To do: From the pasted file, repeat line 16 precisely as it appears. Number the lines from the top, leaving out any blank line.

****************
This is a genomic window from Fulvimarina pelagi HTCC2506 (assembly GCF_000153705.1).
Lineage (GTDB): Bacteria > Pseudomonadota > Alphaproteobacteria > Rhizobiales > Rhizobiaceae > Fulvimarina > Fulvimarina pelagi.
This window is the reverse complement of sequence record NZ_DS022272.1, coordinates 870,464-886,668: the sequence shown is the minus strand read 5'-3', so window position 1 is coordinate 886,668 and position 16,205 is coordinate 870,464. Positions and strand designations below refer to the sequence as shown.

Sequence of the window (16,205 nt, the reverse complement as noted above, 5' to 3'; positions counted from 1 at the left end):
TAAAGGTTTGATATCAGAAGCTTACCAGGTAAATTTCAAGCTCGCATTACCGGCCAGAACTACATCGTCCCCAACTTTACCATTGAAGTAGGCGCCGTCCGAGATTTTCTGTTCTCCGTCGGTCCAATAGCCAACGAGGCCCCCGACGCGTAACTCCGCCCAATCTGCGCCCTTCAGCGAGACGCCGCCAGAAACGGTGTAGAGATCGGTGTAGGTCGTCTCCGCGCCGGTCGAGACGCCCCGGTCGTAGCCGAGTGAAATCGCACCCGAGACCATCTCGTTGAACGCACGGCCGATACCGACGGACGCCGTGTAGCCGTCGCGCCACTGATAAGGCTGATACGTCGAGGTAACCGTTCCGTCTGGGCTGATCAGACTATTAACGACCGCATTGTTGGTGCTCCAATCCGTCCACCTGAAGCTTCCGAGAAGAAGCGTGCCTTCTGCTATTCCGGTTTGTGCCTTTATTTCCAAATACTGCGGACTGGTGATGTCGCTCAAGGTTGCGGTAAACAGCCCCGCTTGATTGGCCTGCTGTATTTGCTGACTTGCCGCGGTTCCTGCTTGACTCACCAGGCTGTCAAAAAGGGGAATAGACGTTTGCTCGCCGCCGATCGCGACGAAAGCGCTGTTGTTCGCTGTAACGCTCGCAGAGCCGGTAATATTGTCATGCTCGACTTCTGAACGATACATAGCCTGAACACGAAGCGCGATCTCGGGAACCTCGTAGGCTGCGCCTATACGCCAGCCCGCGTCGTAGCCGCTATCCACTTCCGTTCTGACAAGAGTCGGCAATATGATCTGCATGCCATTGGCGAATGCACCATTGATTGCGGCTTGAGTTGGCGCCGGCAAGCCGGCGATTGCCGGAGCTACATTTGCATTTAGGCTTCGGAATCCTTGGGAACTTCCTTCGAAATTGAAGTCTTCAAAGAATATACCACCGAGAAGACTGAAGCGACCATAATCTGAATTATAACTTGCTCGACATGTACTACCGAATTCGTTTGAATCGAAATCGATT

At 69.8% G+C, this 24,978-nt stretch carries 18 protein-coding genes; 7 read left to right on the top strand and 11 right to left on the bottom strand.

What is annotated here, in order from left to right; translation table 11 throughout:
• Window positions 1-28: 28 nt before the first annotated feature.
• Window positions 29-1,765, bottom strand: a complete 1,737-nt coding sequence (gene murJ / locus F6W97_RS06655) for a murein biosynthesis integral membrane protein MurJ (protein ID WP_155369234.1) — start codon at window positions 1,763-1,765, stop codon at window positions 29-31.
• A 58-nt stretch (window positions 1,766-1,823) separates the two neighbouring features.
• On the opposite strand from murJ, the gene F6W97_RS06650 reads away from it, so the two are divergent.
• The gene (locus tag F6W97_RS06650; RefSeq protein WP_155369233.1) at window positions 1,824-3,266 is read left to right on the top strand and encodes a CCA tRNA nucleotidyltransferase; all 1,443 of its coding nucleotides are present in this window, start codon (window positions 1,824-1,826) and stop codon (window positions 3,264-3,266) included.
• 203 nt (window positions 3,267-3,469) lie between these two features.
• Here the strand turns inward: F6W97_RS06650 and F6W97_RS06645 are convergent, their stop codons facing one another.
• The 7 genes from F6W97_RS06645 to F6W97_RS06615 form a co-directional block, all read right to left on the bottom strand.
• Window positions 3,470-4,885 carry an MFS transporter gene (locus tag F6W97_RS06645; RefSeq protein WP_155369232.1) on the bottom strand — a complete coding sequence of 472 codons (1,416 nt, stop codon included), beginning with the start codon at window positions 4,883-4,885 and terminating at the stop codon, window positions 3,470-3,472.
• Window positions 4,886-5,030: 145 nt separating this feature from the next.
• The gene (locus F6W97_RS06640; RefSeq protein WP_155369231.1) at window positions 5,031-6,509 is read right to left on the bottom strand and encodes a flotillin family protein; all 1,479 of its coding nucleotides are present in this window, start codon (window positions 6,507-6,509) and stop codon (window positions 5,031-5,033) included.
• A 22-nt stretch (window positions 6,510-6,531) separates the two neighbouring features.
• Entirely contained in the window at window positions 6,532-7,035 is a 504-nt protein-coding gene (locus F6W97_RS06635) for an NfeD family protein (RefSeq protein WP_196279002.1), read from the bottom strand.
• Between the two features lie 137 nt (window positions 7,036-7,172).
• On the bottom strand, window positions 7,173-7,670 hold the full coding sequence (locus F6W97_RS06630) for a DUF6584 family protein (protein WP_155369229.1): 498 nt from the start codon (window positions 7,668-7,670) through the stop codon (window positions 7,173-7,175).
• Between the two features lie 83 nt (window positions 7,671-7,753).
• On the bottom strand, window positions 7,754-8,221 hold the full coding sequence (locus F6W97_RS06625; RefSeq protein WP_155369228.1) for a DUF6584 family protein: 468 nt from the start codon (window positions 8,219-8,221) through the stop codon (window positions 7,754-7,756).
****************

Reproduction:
• Window positions 3,470-4,885 carry an MFS transporter gene (locus tag F6W97_RS06645; RefSeq protein WP_155369232.1) on the bottom strand — a complete coding sequence of 472 codons (1,416 nt, stop codon included), beginning with the start codon at window positions 4,883-4,885 and terminating at the stop codon, window positions 3,470-3,472.